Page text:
Revel in the views as you gaze across to Geokbukseom – a small uninhabited rock island (“Turtle Island”), and a quaint lighthouse. Some areas along the trail are made of transparent glass, enabling you to see the sea waves as they crash beneath you.
Relax at Haeundae Beach
The 1.5km stretch of sandy coastline at Haeundae beach is considered to be one of Korea’s most popular and beautiful beaches. Popular among tourists and locals alike, Haeundae is a nice place to relax and hang out – whether that be by topping up your tan or enjoying a picnic with friends.
The boardwalk that lines Haeundae is filled with plenty of trendy coffee shop and dining options for when you get bored of rotating beneath the sun like a rotisserie chicken.
Close to Haeundae station, there is also an excellent market that sells an array of classic and affordable Korean street food eats. Also nearby is the Busan Aquarium.
When night falls, the Haeundae area is one of the most happening spots to drink, party, and dust off your karaoke skills at a noreabang (singing room).
Watch the Sunset at Gwangalli Beach
Another Busan beach well worth visiting during your time in Korea’s second city is Gwangalli beach. Similar in length to Haeundae, Gwangalli is the quieter, less crowded alternative.
Gwangalli is locally adored for its incredible views of Gwangandaegyo bridge. For the best ambience and scenery, come here as the sun begins to set and the skies are illuminated with warm hues of red and orange.
By nightfall, the Gwangandaegyo bridge is illuminated with thousands of twinkling lights in all colours of the rainbow. Many local street performers and musicians take to the beach in the evenings making this the perfect place to hang out.
Watch the Sunrise at Cheongsapo Observatory
Cheongsapo is the latest skywalk to be opened in Busan. This transparent walkway leads you out into the sea and provides a perfect spot for watching the sunrise or sunset. The walkway sits between Mipo and Songjeong.
Spend a Day at Dongbaekseom Island
Dongbaek island is a place of scenic beauty that floats just off the shores of Busan. The island is connected to the mainland via a bridge at Haeundae beach, making it very accessible.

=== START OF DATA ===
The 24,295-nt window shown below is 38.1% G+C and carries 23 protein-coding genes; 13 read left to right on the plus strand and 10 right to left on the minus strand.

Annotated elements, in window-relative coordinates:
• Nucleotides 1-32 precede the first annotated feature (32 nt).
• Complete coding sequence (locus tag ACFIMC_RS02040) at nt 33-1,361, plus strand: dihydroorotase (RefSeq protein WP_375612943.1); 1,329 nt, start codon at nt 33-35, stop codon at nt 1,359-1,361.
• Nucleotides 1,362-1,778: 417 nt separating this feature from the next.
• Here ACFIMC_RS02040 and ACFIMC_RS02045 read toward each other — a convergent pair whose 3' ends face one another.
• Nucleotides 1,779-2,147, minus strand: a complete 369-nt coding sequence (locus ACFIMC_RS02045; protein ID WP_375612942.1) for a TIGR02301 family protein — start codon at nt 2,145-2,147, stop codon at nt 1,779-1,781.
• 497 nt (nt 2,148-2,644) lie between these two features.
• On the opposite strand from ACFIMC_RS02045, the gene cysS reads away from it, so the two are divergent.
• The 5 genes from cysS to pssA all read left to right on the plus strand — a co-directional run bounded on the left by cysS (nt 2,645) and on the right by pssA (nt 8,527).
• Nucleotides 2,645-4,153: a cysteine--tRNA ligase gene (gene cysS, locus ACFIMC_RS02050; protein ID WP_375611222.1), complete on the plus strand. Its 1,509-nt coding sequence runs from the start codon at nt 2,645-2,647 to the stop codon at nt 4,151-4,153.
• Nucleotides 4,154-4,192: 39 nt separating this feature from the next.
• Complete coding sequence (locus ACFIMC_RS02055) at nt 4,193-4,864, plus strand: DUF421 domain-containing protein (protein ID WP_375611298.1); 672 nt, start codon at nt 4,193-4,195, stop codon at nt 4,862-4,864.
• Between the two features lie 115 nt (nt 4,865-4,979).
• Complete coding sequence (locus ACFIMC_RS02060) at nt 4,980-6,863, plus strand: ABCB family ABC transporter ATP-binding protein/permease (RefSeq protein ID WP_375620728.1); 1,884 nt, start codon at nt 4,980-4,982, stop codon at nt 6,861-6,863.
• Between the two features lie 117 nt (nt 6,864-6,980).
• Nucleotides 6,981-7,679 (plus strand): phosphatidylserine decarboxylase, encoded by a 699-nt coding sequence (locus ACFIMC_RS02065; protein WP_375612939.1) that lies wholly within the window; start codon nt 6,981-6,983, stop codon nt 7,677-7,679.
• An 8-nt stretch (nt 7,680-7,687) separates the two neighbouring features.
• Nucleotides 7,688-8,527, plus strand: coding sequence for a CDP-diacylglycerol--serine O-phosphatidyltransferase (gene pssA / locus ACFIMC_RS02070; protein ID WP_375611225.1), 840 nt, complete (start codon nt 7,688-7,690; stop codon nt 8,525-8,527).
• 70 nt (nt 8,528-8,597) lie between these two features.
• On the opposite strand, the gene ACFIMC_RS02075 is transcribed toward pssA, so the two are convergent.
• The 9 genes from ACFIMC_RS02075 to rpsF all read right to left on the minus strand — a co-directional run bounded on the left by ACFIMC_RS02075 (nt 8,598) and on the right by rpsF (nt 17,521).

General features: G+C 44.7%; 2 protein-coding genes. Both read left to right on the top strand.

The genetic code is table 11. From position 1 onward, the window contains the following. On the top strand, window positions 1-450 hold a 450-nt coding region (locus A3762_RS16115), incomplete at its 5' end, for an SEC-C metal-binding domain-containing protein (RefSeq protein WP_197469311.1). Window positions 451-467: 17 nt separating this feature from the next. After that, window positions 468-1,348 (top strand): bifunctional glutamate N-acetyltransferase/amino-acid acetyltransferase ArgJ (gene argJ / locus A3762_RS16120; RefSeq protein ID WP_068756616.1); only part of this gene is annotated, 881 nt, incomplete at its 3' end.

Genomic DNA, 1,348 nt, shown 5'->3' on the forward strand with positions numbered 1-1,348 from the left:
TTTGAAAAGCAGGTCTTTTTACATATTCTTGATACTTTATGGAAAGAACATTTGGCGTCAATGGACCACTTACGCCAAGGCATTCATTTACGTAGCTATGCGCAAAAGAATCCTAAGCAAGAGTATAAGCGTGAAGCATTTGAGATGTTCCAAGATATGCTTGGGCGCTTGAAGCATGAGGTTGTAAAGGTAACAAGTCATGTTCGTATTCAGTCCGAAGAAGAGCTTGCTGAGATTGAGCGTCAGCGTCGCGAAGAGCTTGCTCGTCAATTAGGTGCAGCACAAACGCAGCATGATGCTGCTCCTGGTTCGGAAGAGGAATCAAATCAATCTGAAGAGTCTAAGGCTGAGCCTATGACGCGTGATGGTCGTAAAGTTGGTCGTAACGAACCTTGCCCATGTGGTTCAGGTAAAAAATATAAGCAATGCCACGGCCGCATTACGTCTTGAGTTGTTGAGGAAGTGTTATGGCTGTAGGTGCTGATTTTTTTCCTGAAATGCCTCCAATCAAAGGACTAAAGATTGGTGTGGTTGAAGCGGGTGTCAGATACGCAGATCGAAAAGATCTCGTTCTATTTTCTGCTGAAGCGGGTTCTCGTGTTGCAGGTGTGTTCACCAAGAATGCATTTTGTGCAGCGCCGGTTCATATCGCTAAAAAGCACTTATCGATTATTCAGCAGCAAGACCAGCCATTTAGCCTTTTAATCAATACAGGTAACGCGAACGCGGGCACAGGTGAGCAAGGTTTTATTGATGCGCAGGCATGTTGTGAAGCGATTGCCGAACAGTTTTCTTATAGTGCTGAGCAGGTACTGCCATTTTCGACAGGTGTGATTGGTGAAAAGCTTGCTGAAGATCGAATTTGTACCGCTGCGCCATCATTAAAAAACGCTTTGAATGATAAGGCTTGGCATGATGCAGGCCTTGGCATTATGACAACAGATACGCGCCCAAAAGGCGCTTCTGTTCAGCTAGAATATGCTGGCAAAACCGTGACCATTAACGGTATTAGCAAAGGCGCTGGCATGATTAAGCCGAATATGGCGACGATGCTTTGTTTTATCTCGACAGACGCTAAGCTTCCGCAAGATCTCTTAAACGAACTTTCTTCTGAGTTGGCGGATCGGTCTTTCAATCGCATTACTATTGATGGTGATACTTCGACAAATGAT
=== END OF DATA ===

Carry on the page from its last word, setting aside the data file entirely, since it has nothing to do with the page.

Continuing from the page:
You could easily spend an entire day at Dongbaek island. Here you can follow numerous walking trails that twist and turn through the island’s natural landscapes, leading you through peaceful woodlands, past hidden beaches and along dramatic coastlines. Look out for the mermaid statue that sits on a craggy rock in the middle of the sea.
Things to do in Busan for Culture Vultures
From temples perched precariously at the edges of cliffs to artistic villages laden with street art, Busan is bursting at the seams with culture.
Visit Gamcheon Cultural Village
Gamcheon Cultural Village is one of the most unique things to do in Busan. Here, located high in the hills above the city, the various houses, coffee shops, and stores are painted in delicate pastel shades and seemingly stacked up on top of each other like lego.
The walls, floors, and stairways of Gamcheon have been lovingly decorated with all manner of quirky murals and street art and many of the local cafes and restaurants follow unique and eccentric themes.
Gamcheon is one of South Korea’s “moon villages” or mural villages. In other words, this is a district that was once very run down and essentially a slum.
Tired of the drab, disintegrating appearance of their neighborhood, the locals whipped out their paintbrushes and transformed the town into the rainbow coloured site that is so popular with tourists today.
For 2000 KRW ($2), visitors can obtain a Gamcheon map which doubles as a scavenger hunt. As you traverse around the town, you can collect cute postcards and stamps to ‘cross off’ seeing the most notable pieces of artwork.
Marvel at the Seokbulsa Cliff Carvings
Seokbulsa is one of the lesser-known temples in Busan, and also one of the most majestic. This is a Buddhist hermitage that has been built upon Mount Geumjeongsan.
The highlight of visiting Seokbulsa is its phenomenal carvings which have been carved into the face of the limestone cliff that overlooks the mountains here. The majestic carvings are over 40 feet tall!
Seokbulsa dates back to the 1930s, making it relatively “modern” as far as most Korean temples go. It is a little awkward to get to, which has its perks, as the site is never crowded. Sometimes you may have it entirely to yourself!
Try Homemade Makgeolli at Sanseong Village
Sanseong is a traditional village that sits at the foot of Mount Gongsanseong. The village is stunning – encompassed by dense forests and woodlands, and comprised of noble hanok houses.